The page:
beloved for their whimsical, charming illustrations that capture the wonder of childhood.

In October, award-winning book designer Allison Colpoys shares her story, followed by Marc Martin, creator of The Curious Explorer’s Illustrated Guide to Exotic Animals A to Z in November.

Follow along and share the visual storytelling love at:

Twitter: twitter.com/PenguinBooksAus
Instagram: instagram.com/penguinbooksaus
Pinterest: pinterest.com/penguinbooksaus
Google+: plus.google.com/+PenguinBooksAustralia
Facebook: facebook.com/PenguinBooksAustralia 
Tumblr: penguinbooksaus.tumblr.com 


Shout Out: Black Tengu: Book 8 in the Samurai Kids Series

I have long-adored Sandy Fussell's brilliant Samurai Kids series and it's thrilling to see Book Eight appear--Black Tengu. Sandy writes amazing stories, with such a fluid, evocative writer's voice.

Her characters, most especially Niya, her one-legged boy training to become a great samurai warrior, are beautifully-honed and full of depth, and her action scenes masterful. But it's the quiet, meaningful, zen-like story components that really set these books apart from other action series. I so love the 'quiet' between the words.

Rhian Nest James has continued to provide lustrous illustrations, occasionally peppered through the book, that perfectly capture the spirit of the Samurai warriors.

The Samurai Kids are finally back in Japan. But not at their ryu in the Tateyama Mountains. Instead, Sensei has taken them to the snowy lands of Ezo - the place of his birth. The place where Sensei must face his demons and right the terrible wrong that has tormented him.

Will Niya have the courage to help Sensei as he promised? Is Sensei really a black Tengu?

The eighth and final installment in a unique series about a special group of kids training in the ways of the samurai. For kids 9+ (and adults, too).

All books in the series:

12 Curly Questions with author Beth Ain

1. Can you tell us something hardly anyone knows about you?
I used to want to write country songs. (I kind of still do.)

2. Do you have a nickname?  

3. What is your greatest fear?
I don’t like heights so much but I’m more afraid of being afraid of things, so I climb pretty high anyway.

4. Can you describe your writing style for us in ten words?
I open a new document and hope for the best!

5. Can you give us five positive words that describe you as a writer?
Creative, honest, funny, observant, hopeful.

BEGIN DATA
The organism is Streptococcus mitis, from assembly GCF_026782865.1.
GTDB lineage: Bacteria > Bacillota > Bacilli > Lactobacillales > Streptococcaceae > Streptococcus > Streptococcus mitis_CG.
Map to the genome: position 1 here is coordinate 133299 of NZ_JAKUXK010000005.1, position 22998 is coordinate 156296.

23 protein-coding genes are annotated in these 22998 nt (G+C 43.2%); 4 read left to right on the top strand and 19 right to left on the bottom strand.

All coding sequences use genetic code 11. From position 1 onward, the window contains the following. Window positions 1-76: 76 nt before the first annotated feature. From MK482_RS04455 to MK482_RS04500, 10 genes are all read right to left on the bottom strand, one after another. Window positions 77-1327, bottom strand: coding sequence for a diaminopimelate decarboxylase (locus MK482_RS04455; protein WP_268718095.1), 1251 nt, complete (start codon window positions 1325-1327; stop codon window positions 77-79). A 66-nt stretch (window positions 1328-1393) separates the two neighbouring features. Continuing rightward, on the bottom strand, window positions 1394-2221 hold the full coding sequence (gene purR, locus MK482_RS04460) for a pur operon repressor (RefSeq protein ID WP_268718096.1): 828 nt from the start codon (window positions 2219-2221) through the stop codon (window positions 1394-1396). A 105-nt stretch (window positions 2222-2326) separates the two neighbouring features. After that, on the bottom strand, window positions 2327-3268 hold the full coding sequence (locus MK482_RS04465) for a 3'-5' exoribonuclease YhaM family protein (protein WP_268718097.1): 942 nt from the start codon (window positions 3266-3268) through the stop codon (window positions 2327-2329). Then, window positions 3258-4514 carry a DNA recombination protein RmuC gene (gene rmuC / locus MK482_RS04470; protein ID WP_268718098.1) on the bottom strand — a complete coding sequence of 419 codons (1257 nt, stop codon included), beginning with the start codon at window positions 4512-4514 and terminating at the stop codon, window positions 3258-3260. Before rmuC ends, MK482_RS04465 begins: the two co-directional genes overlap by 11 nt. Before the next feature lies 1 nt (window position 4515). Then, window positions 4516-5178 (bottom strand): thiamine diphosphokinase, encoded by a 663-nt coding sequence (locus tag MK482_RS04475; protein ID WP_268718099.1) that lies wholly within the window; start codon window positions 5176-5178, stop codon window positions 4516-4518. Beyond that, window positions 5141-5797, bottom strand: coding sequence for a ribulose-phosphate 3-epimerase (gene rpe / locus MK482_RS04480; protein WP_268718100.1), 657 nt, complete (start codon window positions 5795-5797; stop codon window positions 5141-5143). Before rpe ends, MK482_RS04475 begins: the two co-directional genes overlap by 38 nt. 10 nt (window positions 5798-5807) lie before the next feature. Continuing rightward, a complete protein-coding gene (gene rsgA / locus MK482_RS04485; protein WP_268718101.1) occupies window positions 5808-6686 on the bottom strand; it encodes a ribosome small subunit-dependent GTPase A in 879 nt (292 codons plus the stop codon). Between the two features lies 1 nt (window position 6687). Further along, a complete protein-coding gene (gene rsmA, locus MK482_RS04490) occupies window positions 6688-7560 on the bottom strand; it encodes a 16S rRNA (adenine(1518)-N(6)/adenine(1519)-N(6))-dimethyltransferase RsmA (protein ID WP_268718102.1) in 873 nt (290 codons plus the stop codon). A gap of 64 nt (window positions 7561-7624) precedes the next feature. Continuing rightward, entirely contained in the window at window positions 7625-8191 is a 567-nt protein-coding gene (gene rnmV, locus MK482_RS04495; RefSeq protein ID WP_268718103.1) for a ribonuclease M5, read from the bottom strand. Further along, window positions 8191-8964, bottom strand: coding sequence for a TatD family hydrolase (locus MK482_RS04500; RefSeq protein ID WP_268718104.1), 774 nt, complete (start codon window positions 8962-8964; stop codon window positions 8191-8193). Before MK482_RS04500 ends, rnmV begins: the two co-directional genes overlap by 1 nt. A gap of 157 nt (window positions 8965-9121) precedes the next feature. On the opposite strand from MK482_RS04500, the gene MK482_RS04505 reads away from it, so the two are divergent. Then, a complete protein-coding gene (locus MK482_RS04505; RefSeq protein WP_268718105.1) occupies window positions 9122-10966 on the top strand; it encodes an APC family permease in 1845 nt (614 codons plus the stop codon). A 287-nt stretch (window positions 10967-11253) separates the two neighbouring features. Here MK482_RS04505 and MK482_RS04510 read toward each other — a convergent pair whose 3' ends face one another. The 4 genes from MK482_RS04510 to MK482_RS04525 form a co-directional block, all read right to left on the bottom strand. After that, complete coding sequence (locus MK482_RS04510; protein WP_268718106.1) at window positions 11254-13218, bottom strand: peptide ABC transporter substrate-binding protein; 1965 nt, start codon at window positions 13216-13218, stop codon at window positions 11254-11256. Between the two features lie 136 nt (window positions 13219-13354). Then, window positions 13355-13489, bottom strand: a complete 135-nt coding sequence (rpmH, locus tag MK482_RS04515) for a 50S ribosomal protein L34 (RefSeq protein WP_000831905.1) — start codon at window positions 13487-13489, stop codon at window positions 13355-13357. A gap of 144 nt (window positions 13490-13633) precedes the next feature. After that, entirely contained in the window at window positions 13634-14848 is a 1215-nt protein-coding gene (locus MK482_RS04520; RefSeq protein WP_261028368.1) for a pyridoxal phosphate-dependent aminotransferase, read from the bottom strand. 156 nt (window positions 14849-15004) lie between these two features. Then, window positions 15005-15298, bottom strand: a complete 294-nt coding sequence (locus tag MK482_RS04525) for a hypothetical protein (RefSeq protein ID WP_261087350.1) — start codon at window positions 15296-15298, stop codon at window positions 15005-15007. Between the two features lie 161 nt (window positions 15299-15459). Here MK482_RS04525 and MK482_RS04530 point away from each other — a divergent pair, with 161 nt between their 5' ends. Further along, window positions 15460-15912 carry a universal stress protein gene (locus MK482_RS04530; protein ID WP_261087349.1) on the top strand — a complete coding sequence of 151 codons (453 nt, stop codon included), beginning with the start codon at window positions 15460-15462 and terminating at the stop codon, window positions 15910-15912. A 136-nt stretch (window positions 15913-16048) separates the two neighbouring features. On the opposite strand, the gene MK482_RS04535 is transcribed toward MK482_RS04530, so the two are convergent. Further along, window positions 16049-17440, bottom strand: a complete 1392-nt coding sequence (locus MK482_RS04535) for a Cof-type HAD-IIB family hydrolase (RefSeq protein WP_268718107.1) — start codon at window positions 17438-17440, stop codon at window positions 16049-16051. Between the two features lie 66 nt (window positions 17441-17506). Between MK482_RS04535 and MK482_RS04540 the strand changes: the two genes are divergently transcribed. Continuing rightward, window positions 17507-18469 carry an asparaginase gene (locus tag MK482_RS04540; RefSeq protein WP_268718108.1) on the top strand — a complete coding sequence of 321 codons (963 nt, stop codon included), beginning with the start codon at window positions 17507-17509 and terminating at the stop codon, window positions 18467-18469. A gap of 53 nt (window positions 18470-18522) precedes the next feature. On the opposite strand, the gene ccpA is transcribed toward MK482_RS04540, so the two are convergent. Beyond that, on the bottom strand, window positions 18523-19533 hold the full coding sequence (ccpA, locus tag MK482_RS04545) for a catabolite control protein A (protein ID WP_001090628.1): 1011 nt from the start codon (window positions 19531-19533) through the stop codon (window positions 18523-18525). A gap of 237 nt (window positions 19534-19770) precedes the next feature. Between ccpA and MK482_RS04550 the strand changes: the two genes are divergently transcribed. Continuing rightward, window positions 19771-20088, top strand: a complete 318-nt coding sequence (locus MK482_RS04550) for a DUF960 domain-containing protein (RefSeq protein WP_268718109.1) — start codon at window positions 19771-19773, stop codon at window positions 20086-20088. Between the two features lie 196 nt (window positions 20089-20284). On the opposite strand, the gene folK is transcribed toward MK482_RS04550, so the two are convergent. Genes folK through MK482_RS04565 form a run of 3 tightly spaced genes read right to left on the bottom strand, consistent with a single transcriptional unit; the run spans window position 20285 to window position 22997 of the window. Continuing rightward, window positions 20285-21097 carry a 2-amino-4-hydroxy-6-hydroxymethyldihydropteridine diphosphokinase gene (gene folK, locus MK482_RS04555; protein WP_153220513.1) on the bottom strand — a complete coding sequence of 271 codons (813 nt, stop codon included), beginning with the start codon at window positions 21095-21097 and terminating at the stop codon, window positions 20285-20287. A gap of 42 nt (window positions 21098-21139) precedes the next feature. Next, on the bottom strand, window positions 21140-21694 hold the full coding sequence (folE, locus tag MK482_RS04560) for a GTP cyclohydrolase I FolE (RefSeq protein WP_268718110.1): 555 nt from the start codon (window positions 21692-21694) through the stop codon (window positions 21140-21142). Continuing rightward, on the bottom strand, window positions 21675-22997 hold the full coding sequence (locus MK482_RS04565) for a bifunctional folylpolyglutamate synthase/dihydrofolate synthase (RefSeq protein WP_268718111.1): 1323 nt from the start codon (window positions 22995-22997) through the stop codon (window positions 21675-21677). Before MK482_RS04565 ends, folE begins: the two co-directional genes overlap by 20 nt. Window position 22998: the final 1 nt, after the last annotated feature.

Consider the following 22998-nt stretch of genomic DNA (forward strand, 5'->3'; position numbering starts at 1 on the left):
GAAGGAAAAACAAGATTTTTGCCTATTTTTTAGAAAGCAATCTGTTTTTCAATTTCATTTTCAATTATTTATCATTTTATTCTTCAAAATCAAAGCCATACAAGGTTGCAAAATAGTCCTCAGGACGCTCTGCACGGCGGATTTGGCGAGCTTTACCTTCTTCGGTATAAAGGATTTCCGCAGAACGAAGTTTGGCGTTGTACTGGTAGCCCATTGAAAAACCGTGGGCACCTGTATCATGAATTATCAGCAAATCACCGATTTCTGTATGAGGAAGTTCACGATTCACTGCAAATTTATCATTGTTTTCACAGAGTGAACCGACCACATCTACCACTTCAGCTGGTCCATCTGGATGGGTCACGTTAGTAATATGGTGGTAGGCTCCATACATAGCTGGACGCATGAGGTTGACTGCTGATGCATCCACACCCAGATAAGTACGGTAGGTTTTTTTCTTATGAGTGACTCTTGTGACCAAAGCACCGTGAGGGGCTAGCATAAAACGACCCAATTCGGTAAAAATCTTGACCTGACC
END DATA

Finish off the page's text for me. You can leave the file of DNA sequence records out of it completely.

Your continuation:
Monday, 16 September 2013

Yakanarra Book Launch at the National Library of Australia

This morning, at the National Library of Australia, Alison Lester launched two fabulous new books - A Yakanarra Day and The Yakanarra Dogs - written and illustrated by the students of Yakanarra Community School, in the West Kimberley.

The books, written in both Walmajarri and English, were created during workshops run in 2012 by ILF Ambassador and Children's Co-Laureate Alison Lester and author/publisher Jane Godwin, with sponsorship from the Association of Independent Schools of Western Australia.

(above, Jane Godwin and Alison Lester hand out book packs to the kids)

The books were translated this year into Walmajarri by two language teachers, Jessie Moora and Mary Vanbee (below, with a student), who teach at Yakanarra Community School, and who read from the books during the launch.

The Yakanarra school children were in Canberra for two days as part of their book tour, and it was so exciting to see these budding authors and illustrators peep with excitement as they opened their ILF packs and saw their books for the very first time.

The children also delighted the audience by singing a song.

Senior students from the school wrote A Yakanarra Day - Wangki Yakanarrajangka, a beautiful book which captures the countryside, river and fishing and daily life from daybreak to darktime. Junior students wrote The Yakanarra Dogs - Yakanarrajangka Kunyarrwarnti. 

Both books reflect the beautiful small community located in the foothills of the St George Ranges between the Fitzroy River and the Great Sandy Desert, in Central Kimberley, Western Australia.

NLA Director-General, Anne-Marie Schwirtlich opened proceedings, followed by Juliet Rogers, Chair of the Indigenous Literacy Foundation. Helen Unwin, Principal at Yakanarra Community School, spoke (with great emotion) about the production process of the children's books, and Karen Williams, ILP Manager was also in attendance.

Published with the sponsorship of the Copyright Agency Limited Cultural Fund, the books can be purchased from the NLA online bookshop.